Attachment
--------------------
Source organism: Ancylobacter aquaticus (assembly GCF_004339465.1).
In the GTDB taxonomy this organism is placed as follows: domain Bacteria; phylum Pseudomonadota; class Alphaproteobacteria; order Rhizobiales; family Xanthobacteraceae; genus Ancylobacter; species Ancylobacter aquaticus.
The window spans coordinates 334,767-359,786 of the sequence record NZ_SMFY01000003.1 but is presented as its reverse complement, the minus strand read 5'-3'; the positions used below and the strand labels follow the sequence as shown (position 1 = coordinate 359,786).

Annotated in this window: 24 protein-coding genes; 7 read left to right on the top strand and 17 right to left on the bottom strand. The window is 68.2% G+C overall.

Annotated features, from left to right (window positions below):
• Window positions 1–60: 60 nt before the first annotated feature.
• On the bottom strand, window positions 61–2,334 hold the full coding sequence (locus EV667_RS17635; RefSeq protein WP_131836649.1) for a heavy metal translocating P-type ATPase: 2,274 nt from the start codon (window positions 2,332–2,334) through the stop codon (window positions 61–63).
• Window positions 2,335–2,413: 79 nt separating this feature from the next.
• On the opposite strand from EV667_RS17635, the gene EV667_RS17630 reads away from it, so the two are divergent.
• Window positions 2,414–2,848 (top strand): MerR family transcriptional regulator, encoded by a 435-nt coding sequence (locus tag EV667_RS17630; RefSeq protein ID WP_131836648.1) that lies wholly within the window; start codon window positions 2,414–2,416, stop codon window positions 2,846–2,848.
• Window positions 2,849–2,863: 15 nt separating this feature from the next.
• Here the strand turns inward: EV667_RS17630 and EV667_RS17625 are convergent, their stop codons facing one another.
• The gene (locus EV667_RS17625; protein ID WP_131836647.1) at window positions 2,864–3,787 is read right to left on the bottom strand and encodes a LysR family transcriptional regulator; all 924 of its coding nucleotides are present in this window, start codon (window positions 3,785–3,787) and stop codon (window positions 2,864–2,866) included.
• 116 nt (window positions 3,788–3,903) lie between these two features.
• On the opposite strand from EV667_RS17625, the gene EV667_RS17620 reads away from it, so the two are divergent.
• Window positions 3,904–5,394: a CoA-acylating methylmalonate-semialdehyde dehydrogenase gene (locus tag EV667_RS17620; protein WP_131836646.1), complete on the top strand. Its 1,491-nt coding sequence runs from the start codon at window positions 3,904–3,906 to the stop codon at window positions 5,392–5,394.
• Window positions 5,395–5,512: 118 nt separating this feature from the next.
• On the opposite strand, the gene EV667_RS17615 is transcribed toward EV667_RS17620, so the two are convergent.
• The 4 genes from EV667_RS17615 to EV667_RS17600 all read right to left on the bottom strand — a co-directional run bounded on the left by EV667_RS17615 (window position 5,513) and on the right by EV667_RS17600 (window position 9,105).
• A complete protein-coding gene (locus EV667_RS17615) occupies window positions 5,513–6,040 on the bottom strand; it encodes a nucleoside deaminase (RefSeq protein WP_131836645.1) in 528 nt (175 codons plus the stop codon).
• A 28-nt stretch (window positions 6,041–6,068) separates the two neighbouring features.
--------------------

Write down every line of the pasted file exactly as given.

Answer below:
Source organism: Ancylobacter aquaticus (assembly GCF_004339465.1).
In the GTDB taxonomy this organism is placed as follows: domain Bacteria; phylum Pseudomonadota; class Alphaproteobacteria; order Rhizobiales; family Xanthobacteraceae; genus Ancylobacter; species Ancylobacter aquaticus.
The window spans coordinates 334,767-359,786 of the sequence record NZ_SMFY01000003.1 but is presented as its reverse complement, the minus strand read 5'-3'; the positions used below and the strand labels follow the sequence as shown (position 1 = coordinate 359,786).

Annotated in this window: 24 protein-coding genes; 7 read left to right on the top strand and 17 right to left on the bottom strand. The window is 68.2% G+C overall.

Annotated features, from left to right (window positions below):
• Window positions 1–60: 60 nt before the first annotated feature.
• On the bottom strand, window positions 61–2,334 hold the full coding sequence (locus EV667_RS17635; RefSeq protein WP_131836649.1) for a heavy metal translocating P-type ATPase: 2,274 nt from the start codon (window positions 2,332–2,334) through the stop codon (window positions 61–63).
• Window positions 2,335–2,413: 79 nt separating this feature from the next.
• On the opposite strand from EV667_RS17635, the gene EV667_RS17630 reads away from it, so the two are divergent.
• Window positions 2,414–2,848 (top strand): MerR family transcriptional regulator, encoded by a 435-nt coding sequence (locus tag EV667_RS17630; RefSeq protein ID WP_131836648.1) that lies wholly within the window; start codon window positions 2,414–2,416, stop codon window positions 2,846–2,848.
• Window positions 2,849–2,863: 15 nt separating this feature from the next.
• Here the strand turns inward: EV667_RS17630 and EV667_RS17625 are convergent, their stop codons facing one another.
• The gene (locus EV667_RS17625; protein ID WP_131836647.1) at window positions 2,864–3,787 is read right to left on the bottom strand and encodes a LysR family transcriptional regulator; all 924 of its coding nucleotides are present in this window, start codon (window positions 3,785–3,787) and stop codon (window positions 2,864–2,866) included.
• 116 nt (window positions 3,788–3,903) lie between these two features.
• On the opposite strand from EV667_RS17625, the gene EV667_RS17620 reads away from it, so the two are divergent.
• Window positions 3,904–5,394: a CoA-acylating methylmalonate-semialdehyde dehydrogenase gene (locus tag EV667_RS17620; protein WP_131836646.1), complete on the top strand. Its 1,491-nt coding sequence runs from the start codon at window positions 3,904–3,906 to the stop codon at window positions 5,392–5,394.
• Window positions 5,395–5,512: 118 nt separating this feature from the next.
• On the opposite strand, the gene EV667_RS17615 is transcribed toward EV667_RS17620, so the two are convergent.
• The 4 genes from EV667_RS17615 to EV667_RS17600 all read right to left on the bottom strand — a co-directional run bounded on the left by EV667_RS17615 (window position 5,513) and on the right by EV667_RS17600 (window position 9,105).
• A complete protein-coding gene (locus EV667_RS17615) occupies window positions 5,513–6,040 on the bottom strand; it encodes a nucleoside deaminase (RefSeq protein WP_131836645.1) in 528 nt (175 codons plus the stop codon).
• A 28-nt stretch (window positions 6,041–6,068) separates the two neighbouring features.